Thursday, November 04, 2010

Forgetting Your Religion

The Deming Ministerial Outreach is seeking more participants, to bring different churches or smaller religious groups together to talk about local issues and to provide human services to local people. Membership is, shall we say, restricted:

As this campaign season graciously ended, the Deming Ministerial Alliance thought it only appropriate to campaign for greater participation in its effects by local pastors or their designated representatives in local Christian churches (Churches affirming the Apostles' Creed are considered Christian.).

In Deming, interfaith means different Christian churches working together.

Last weekend, my wife and I were present at a party here in town where there were muslims present, with the women wearing headscarves. It was a large party and I didn't get to meet them or get a chance to learn where they worship around here. Running a Zen group here for almost three years now, I've learned that this little city is more diverse and eclectic than some think.

My interest in interfaith conversation started a decade ago, while working alongside my old friend Ji Hyang Padma at Cambridge Zen Center. It was she who introduced me to faith leaders there, as she was very active herself in doing together-action with other clergy. This continued even after an evangelical group that was also a participant began agitating against inviting us because, they said, Buddhism was a "bad religion" that taught "humanism" and might actually be Satanic.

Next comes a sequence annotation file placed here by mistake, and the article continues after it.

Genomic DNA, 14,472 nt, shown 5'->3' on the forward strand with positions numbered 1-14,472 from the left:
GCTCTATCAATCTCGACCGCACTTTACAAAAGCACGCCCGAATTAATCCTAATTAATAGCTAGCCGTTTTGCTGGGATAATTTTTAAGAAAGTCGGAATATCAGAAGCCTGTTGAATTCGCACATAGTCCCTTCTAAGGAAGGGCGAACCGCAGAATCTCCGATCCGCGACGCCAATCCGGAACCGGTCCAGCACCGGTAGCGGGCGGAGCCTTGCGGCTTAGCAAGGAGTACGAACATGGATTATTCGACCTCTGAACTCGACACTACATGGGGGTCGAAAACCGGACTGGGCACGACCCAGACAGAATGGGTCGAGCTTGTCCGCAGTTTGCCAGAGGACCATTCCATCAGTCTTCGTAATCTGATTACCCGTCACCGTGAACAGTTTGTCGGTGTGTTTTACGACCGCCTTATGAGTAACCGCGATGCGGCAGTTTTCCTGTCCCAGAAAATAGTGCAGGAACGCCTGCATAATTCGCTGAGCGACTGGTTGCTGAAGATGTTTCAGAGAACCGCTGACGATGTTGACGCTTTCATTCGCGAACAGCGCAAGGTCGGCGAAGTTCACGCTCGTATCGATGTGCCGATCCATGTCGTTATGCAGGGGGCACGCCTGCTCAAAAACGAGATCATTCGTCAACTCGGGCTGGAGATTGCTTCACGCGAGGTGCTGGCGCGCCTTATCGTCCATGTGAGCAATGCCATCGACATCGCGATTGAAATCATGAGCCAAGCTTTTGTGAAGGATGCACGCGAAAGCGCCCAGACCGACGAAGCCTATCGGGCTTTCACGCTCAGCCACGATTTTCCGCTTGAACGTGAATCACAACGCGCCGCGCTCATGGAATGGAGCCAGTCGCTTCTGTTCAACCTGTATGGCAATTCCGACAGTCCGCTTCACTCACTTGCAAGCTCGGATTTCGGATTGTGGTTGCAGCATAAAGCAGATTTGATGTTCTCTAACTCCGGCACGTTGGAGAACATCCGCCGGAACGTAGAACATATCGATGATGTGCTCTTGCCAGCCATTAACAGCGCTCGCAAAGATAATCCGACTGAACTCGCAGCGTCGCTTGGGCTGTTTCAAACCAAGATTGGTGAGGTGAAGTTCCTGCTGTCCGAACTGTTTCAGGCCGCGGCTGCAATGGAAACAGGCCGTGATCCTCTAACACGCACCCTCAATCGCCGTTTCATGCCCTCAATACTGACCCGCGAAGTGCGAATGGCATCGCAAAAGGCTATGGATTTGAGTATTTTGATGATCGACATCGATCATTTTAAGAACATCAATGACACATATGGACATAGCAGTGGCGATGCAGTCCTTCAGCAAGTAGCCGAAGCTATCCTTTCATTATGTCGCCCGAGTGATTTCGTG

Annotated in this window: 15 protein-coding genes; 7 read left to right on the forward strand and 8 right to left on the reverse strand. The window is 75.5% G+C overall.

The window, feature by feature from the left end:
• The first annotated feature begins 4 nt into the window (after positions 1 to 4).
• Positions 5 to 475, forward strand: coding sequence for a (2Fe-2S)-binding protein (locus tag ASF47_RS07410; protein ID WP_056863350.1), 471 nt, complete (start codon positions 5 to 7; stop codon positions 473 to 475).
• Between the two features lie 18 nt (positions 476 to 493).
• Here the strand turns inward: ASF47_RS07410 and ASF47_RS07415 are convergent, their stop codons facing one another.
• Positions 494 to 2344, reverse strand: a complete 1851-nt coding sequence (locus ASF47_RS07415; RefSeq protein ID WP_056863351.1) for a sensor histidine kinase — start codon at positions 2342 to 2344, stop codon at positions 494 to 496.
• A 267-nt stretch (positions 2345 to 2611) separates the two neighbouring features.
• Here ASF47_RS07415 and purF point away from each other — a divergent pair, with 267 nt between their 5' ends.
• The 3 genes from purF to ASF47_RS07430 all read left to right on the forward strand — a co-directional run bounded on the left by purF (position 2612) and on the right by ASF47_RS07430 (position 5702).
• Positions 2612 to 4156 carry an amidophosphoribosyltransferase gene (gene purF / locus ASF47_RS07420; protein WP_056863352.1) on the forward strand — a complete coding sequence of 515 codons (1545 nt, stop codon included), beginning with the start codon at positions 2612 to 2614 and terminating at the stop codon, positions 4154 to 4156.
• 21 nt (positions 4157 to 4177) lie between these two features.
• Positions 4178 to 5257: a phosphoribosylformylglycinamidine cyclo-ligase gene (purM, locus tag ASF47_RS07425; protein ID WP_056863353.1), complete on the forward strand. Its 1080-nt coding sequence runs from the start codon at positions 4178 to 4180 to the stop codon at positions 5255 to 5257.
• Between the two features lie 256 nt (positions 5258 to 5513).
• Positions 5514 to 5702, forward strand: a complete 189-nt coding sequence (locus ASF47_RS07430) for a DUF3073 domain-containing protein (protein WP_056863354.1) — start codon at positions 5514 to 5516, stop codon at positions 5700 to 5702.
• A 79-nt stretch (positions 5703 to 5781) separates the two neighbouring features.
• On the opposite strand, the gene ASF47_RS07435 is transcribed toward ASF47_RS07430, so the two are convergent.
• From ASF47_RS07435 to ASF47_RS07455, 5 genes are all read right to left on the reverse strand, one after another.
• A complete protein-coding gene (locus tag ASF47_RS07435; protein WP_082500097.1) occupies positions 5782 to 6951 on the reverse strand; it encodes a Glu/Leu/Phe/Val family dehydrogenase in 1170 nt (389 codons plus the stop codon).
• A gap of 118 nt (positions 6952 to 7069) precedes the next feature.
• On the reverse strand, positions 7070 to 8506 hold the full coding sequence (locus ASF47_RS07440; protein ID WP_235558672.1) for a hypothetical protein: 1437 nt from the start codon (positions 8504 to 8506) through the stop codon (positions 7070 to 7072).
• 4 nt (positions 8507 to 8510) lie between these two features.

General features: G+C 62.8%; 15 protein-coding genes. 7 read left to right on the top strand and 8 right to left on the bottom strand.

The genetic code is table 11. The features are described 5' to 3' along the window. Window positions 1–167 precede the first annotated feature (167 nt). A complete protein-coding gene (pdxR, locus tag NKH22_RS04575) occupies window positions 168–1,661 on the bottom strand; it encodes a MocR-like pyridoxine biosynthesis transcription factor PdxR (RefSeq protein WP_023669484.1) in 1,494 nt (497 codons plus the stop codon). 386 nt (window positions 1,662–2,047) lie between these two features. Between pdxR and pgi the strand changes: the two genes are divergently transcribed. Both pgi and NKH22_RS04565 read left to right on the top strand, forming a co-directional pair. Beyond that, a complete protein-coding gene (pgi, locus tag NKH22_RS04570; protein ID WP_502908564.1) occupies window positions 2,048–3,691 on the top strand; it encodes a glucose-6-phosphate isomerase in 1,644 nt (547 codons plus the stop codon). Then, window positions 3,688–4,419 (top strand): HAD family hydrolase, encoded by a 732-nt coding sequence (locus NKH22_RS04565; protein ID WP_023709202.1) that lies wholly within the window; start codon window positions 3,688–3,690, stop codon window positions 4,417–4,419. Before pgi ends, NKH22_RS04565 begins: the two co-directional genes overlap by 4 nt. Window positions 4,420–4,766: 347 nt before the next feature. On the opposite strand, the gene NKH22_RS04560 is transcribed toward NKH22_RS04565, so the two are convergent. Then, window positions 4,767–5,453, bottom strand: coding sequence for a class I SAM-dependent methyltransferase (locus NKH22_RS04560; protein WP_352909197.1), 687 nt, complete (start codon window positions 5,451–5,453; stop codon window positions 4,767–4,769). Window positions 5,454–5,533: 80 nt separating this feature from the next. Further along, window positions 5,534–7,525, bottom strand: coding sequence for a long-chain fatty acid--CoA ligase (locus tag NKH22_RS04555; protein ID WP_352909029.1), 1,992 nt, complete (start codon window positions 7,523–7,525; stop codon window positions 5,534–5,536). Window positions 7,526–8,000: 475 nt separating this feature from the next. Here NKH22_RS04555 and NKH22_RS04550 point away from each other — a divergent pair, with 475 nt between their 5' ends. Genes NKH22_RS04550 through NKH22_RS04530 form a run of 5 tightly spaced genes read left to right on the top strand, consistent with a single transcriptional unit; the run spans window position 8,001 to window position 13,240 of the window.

In Los Angeles, amidst the turmoil that followed the September 11 attacks, the need for interfaith dialogue seemed even more obvious, and I got involved there as well, working with ICUJP and doing some together-action with other ministers at UCLA. A big part of this work was engaging with muslims along with a host of other social problems that touched the people of our congregations during that decade.

It taught me a great deal. It was like getting a free seminar in American religion. It was also an opportunity to talk about Zen practice and Buddhism, as these remain by turns greatly misunderstood, highly romanticized, and orientalized. It's an environment I often miss, but for the moment the doors are not open.

That's okay. True interfaith work happens between human beings all the time when they aren't thinking about "my religion" or "that religion." When our minds are enthralled by our differences, then our minds are different; when we aren't thinking about that stuff -- like when you're helping me cross the street, or I'm picking something up that you dropped, or I'm holding your crying baby for a minute because you need to do something, or in a million other situations, then for an instant our divisions are at rest and we are the same.

That's true interfaith work, moment to moment. It happens when we just-about, almost, forget who "I" am because we're too busy being human.

[Photo: stations of the cross at Rancho de la Paz, Luna County]

1 comment:

Kelly said...

Nice post, Algernon.